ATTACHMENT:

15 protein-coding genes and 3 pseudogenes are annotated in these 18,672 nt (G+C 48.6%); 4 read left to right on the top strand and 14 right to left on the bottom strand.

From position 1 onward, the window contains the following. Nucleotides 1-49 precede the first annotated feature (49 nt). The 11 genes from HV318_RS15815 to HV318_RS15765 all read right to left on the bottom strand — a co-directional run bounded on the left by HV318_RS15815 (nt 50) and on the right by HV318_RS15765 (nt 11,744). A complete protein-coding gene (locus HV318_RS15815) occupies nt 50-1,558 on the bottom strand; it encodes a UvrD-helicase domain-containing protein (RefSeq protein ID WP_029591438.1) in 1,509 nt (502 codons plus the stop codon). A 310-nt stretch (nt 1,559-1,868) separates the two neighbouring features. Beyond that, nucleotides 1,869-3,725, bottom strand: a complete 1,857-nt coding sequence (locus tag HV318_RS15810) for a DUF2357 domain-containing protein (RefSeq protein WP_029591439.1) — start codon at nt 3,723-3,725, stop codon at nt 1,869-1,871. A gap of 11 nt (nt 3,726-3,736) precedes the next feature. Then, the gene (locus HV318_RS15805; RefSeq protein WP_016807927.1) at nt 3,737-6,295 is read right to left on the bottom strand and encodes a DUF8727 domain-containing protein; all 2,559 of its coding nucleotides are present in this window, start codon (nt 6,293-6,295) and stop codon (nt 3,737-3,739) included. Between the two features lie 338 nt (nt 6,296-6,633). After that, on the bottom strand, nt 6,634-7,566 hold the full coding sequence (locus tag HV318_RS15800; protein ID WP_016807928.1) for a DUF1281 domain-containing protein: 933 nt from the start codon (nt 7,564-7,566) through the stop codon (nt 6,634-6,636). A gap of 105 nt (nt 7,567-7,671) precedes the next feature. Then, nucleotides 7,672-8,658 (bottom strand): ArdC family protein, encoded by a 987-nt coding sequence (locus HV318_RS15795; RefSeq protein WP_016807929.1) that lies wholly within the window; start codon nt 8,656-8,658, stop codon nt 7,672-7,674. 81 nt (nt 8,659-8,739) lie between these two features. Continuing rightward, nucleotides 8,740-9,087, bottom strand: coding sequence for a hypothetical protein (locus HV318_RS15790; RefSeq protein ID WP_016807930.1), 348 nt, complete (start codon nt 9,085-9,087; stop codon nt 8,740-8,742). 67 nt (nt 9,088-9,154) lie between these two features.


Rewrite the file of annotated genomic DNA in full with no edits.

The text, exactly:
15 protein-coding genes and 3 pseudogenes are annotated in these 18,672 nt (G+C 48.6%); 4 read left to right on the top strand and 14 right to left on the bottom strand.

From position 1 onward, the window contains the following. Nucleotides 1-49 precede the first annotated feature (49 nt). The 11 genes from HV318_RS15815 to HV318_RS15765 all read right to left on the bottom strand — a co-directional run bounded on the left by HV318_RS15815 (nt 50) and on the right by HV318_RS15765 (nt 11,744). A complete protein-coding gene (locus HV318_RS15815) occupies nt 50-1,558 on the bottom strand; it encodes a UvrD-helicase domain-containing protein (RefSeq protein ID WP_029591438.1) in 1,509 nt (502 codons plus the stop codon). A 310-nt stretch (nt 1,559-1,868) separates the two neighbouring features. Beyond that, nucleotides 1,869-3,725, bottom strand: a complete 1,857-nt coding sequence (locus tag HV318_RS15810) for a DUF2357 domain-containing protein (RefSeq protein WP_029591439.1) — start codon at nt 3,723-3,725, stop codon at nt 1,869-1,871. A gap of 11 nt (nt 3,726-3,736) precedes the next feature. Then, the gene (locus HV318_RS15805; RefSeq protein WP_016807927.1) at nt 3,737-6,295 is read right to left on the bottom strand and encodes a DUF8727 domain-containing protein; all 2,559 of its coding nucleotides are present in this window, start codon (nt 6,293-6,295) and stop codon (nt 3,737-3,739) included. Between the two features lie 338 nt (nt 6,296-6,633). After that, on the bottom strand, nt 6,634-7,566 hold the full coding sequence (locus tag HV318_RS15800; protein ID WP_016807928.1) for a DUF1281 domain-containing protein: 933 nt from the start codon (nt 7,564-7,566) through the stop codon (nt 6,634-6,636). A gap of 105 nt (nt 7,567-7,671) precedes the next feature. Then, nucleotides 7,672-8,658 (bottom strand): ArdC family protein, encoded by a 987-nt coding sequence (locus HV318_RS15795; RefSeq protein WP_016807929.1) that lies wholly within the window; start codon nt 8,656-8,658, stop codon nt 7,672-7,674. 81 nt (nt 8,659-8,739) lie between these two features. Continuing rightward, nucleotides 8,740-9,087, bottom strand: coding sequence for a hypothetical protein (locus HV318_RS15790; RefSeq protein ID WP_016807930.1), 348 nt, complete (start codon nt 9,085-9,087; stop codon nt 8,740-8,742). 67 nt (nt 9,088-9,154) lie between these two features.